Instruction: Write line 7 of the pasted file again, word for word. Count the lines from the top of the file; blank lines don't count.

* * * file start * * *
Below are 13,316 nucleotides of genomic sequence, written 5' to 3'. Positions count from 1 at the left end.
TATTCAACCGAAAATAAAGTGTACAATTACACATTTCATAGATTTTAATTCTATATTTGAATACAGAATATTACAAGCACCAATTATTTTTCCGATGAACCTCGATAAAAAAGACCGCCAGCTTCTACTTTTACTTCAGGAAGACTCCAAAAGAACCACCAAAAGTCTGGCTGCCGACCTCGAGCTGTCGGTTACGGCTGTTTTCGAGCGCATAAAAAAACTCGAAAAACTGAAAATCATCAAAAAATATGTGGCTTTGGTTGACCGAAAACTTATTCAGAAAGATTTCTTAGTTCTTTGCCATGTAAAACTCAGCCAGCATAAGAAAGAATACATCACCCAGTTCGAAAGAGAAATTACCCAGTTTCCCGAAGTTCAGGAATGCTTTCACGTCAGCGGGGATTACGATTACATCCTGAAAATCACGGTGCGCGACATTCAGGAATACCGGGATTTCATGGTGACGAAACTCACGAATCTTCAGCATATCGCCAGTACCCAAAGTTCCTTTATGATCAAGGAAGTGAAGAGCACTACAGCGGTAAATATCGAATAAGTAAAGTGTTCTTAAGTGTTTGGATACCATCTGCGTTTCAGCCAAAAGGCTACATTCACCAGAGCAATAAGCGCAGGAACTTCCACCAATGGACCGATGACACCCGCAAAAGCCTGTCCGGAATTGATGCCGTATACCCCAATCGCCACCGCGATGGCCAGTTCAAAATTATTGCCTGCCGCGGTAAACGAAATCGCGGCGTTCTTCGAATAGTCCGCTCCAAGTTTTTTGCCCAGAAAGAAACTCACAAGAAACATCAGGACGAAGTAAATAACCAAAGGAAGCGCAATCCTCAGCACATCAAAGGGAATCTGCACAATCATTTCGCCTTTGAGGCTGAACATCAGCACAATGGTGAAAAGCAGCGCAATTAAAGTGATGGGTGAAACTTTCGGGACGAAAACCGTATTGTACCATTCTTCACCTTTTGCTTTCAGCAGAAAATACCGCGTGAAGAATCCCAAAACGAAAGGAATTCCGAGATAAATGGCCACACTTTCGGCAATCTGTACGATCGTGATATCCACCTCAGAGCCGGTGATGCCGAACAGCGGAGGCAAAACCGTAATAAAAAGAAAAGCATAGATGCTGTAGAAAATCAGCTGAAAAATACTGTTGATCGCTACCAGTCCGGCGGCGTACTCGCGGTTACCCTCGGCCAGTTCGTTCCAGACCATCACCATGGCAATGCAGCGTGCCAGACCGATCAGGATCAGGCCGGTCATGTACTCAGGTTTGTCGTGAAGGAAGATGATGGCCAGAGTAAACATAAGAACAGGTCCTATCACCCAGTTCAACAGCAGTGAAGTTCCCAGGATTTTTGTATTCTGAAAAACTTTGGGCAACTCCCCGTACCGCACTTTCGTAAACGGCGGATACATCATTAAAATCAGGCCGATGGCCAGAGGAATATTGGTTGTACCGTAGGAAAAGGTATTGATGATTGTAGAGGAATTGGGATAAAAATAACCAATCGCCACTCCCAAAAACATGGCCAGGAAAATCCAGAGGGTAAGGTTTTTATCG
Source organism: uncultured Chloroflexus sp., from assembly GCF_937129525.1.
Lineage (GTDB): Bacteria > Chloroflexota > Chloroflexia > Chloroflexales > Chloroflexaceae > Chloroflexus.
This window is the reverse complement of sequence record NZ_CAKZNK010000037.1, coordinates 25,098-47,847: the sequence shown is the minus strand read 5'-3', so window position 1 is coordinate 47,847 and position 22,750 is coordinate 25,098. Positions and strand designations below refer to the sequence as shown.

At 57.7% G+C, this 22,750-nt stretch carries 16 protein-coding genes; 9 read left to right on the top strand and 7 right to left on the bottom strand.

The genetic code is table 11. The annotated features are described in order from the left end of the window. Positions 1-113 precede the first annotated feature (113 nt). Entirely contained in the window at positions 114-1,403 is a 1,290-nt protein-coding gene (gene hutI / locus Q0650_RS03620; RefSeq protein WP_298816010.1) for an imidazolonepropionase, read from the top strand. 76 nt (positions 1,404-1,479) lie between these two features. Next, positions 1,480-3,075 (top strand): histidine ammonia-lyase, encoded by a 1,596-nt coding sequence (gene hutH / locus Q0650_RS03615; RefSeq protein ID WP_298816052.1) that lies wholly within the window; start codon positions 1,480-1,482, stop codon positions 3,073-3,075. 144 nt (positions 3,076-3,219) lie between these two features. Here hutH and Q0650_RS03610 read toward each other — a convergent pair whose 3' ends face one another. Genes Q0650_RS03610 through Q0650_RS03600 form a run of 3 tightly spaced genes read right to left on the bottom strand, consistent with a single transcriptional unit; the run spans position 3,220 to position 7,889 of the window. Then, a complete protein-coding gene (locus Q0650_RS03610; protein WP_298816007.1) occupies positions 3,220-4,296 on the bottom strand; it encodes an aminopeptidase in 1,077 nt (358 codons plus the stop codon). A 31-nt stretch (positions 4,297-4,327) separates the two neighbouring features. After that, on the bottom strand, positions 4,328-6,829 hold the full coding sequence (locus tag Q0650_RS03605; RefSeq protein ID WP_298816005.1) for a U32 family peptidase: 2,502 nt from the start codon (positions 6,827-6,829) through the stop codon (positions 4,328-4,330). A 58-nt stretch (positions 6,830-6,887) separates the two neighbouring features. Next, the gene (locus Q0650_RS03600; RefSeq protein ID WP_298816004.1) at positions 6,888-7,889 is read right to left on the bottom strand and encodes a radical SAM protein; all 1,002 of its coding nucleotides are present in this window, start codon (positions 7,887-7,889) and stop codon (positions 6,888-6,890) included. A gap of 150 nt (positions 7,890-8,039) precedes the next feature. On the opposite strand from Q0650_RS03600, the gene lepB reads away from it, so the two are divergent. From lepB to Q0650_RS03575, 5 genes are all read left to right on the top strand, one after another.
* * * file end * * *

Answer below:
The genetic code is table 11. The annotated features are described in order from the left end of the window. Positions 1-113 precede the first annotated feature (113 nt). Entirely contained in the window at positions 114-1,403 is a 1,290-nt protein-coding gene (gene hutI / locus Q0650_RS03620; RefSeq protein WP_298816010.1) for an imidazolonepropionase, read from the top strand. 76 nt (positions 1,404-1,479) lie between these two features. Next, positions 1,480-3,075 (top strand): histidine ammonia-lyase, encoded by a 1,596-nt coding sequence (gene hutH / locus Q0650_RS03615; RefSeq protein ID WP_298816052.1) that lies wholly within the window; start codon positions 1,480-1,482, stop codon positions 3,073-3,075. 144 nt (positions 3,076-3,219) lie between these two features. Here hutH and Q0650_RS03610 read toward each other — a convergent pair whose 3' ends face one another. Genes Q0650_RS03610 through Q0650_RS03600 form a run of 3 tightly spaced genes read right to left on the bottom strand, consistent with a single transcriptional unit; the run spans position 3,220 to position 7,889 of the window. Then, a complete protein-coding gene (locus Q0650_RS03610; protein WP_298816007.1) occupies positions 3,220-4,296 on the bottom strand; it encodes an aminopeptidase in 1,077 nt (358 codons plus the stop codon). A 31-nt stretch (positions 4,297-4,327) separates the two neighbouring features. After that, on the bottom strand, positions 4,328-6,829 hold the full coding sequence (locus tag Q0650_RS03605; RefSeq protein ID WP_298816005.1) for a U32 family peptidase: 2,502 nt from the start codon (positions 6,827-6,829) through the stop codon (positions 4,328-4,330). A 58-nt stretch (positions 6,830-6,887) separates the two neighbouring features. Next, the gene (locus Q0650_RS03600; RefSeq protein ID WP_298816004.1) at positions 6,888-7,889 is read right to left on the bottom strand and encodes a radical SAM protein; all 1,002 of its coding nucleotides are present in this window, start codon (positions 7,887-7,889) and stop codon (positions 6,888-6,890) included. A gap of 150 nt (positions 7,890-8,039) precedes the next feature. On the opposite strand from Q0650_RS03600, the gene lepB reads away from it, so the two are divergent. From lepB to Q0650_RS03575, 5 genes are all read left to right on the top strand, one after another.